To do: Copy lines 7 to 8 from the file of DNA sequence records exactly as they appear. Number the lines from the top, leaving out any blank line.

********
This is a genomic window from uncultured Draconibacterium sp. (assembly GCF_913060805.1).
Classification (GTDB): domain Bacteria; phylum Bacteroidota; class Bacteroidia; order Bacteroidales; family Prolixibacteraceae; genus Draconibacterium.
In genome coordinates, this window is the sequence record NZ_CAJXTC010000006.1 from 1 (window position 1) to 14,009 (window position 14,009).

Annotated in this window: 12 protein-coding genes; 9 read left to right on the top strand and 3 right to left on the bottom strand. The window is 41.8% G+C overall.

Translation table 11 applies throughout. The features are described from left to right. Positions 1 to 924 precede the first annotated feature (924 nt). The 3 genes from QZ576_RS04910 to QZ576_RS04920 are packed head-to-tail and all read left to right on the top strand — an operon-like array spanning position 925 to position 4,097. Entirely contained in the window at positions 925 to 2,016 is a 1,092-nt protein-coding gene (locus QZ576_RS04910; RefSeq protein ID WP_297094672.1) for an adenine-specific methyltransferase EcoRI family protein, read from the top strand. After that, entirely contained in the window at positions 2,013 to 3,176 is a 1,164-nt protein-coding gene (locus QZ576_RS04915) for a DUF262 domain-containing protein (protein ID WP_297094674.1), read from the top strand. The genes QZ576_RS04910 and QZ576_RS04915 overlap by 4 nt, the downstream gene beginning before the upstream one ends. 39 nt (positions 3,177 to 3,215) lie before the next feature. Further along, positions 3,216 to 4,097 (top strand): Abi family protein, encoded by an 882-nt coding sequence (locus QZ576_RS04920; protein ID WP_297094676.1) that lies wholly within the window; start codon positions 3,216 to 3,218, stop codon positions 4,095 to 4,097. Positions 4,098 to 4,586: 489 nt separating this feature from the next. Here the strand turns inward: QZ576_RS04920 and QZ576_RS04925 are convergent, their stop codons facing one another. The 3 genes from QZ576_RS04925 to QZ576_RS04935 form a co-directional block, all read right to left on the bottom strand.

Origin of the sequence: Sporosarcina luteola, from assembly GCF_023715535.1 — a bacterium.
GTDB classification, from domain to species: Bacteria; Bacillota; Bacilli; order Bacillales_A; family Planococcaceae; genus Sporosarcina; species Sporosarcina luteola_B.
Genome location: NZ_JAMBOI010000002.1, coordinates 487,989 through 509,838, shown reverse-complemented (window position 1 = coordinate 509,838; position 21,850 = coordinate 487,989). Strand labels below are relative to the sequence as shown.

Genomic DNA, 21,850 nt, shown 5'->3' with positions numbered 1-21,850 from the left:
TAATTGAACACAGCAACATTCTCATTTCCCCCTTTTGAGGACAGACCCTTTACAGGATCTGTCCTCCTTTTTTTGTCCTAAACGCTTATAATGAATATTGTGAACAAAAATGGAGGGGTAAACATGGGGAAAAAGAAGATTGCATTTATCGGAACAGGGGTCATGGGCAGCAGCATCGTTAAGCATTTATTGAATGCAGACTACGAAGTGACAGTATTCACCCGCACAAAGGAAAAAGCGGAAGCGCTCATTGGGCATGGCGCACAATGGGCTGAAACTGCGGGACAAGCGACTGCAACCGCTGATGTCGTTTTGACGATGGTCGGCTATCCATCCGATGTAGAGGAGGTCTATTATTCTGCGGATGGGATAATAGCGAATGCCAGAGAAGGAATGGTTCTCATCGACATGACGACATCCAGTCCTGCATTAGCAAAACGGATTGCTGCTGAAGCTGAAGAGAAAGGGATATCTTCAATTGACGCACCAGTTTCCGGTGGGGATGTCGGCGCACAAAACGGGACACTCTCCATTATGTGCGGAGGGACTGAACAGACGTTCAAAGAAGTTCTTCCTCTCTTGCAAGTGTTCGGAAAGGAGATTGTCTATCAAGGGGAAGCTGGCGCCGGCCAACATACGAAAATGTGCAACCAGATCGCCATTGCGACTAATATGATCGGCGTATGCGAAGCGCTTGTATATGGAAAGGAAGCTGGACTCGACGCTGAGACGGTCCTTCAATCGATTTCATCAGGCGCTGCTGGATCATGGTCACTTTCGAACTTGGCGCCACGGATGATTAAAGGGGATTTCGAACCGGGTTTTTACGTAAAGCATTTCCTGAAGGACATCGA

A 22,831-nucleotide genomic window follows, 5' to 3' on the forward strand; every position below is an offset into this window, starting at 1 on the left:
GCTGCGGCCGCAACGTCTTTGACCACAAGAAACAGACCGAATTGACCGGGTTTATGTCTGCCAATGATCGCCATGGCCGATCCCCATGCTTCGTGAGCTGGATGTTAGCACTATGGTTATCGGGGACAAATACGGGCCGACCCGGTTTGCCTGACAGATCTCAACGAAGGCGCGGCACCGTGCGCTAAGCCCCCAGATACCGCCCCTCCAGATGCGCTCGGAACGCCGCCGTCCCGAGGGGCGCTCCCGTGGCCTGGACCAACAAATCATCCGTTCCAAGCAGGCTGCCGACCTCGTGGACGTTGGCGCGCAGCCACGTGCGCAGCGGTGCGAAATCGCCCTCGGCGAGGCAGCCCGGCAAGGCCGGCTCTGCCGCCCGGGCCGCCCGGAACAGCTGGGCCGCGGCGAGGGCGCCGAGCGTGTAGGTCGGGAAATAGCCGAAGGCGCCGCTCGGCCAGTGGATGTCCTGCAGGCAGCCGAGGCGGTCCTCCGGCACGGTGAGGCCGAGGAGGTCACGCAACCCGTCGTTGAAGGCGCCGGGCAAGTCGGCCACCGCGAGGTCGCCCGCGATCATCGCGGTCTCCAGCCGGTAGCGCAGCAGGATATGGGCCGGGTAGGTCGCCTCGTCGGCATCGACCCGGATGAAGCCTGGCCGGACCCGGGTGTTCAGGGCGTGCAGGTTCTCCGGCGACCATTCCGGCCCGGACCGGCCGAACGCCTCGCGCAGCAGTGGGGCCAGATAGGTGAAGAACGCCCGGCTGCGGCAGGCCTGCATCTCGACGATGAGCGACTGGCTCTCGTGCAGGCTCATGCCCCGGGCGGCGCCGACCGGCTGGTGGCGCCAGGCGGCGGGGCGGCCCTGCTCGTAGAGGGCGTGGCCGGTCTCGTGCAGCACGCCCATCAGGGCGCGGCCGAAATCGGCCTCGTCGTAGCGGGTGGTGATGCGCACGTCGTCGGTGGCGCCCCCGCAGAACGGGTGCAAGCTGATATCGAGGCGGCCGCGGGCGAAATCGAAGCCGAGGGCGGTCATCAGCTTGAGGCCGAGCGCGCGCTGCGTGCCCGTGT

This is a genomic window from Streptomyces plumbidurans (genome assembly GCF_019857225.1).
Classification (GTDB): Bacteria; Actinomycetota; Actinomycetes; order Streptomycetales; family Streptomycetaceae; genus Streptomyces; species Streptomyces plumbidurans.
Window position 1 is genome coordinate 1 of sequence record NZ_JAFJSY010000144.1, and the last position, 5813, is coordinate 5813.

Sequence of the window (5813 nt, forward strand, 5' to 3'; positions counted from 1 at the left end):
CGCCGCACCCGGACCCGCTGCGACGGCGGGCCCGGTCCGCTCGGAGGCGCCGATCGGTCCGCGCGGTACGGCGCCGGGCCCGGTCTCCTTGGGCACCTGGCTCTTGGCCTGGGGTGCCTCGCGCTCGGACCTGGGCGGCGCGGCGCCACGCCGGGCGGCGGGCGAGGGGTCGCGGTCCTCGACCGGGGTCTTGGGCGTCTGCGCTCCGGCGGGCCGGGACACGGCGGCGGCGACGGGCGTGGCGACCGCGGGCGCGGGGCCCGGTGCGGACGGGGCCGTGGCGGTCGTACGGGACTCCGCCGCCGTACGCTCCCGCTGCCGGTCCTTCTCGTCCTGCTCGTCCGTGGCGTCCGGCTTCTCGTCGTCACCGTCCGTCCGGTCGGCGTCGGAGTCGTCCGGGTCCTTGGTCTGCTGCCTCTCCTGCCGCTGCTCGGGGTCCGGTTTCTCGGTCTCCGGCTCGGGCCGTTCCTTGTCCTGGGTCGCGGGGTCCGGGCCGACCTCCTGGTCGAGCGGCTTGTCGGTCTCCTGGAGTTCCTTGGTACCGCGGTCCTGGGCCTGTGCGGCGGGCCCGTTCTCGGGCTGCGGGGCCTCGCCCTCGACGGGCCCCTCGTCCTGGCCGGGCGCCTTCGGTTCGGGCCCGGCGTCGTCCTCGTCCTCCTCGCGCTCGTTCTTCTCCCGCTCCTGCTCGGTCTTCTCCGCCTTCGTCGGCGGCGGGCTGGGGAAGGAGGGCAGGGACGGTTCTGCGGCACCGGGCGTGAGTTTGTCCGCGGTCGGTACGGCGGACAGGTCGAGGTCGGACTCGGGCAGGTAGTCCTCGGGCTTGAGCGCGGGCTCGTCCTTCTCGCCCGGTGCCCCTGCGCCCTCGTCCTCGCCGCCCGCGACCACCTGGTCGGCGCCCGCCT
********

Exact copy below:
GTDB classification, from domain to species: Bacteria; Bacillota; Bacilli; order Bacillales_A; family Planococcaceae; genus Sporosarcina; species Sporosarcina luteola_B.
Genome location: NZ_JAMBOI010000002.1, coordinates 487,989 through 509,838, shown reverse-complemented (window position 1 = coordinate 509,838; position 21,850 = coordinate 487,989). Strand labels below are relative to the sequence as shown.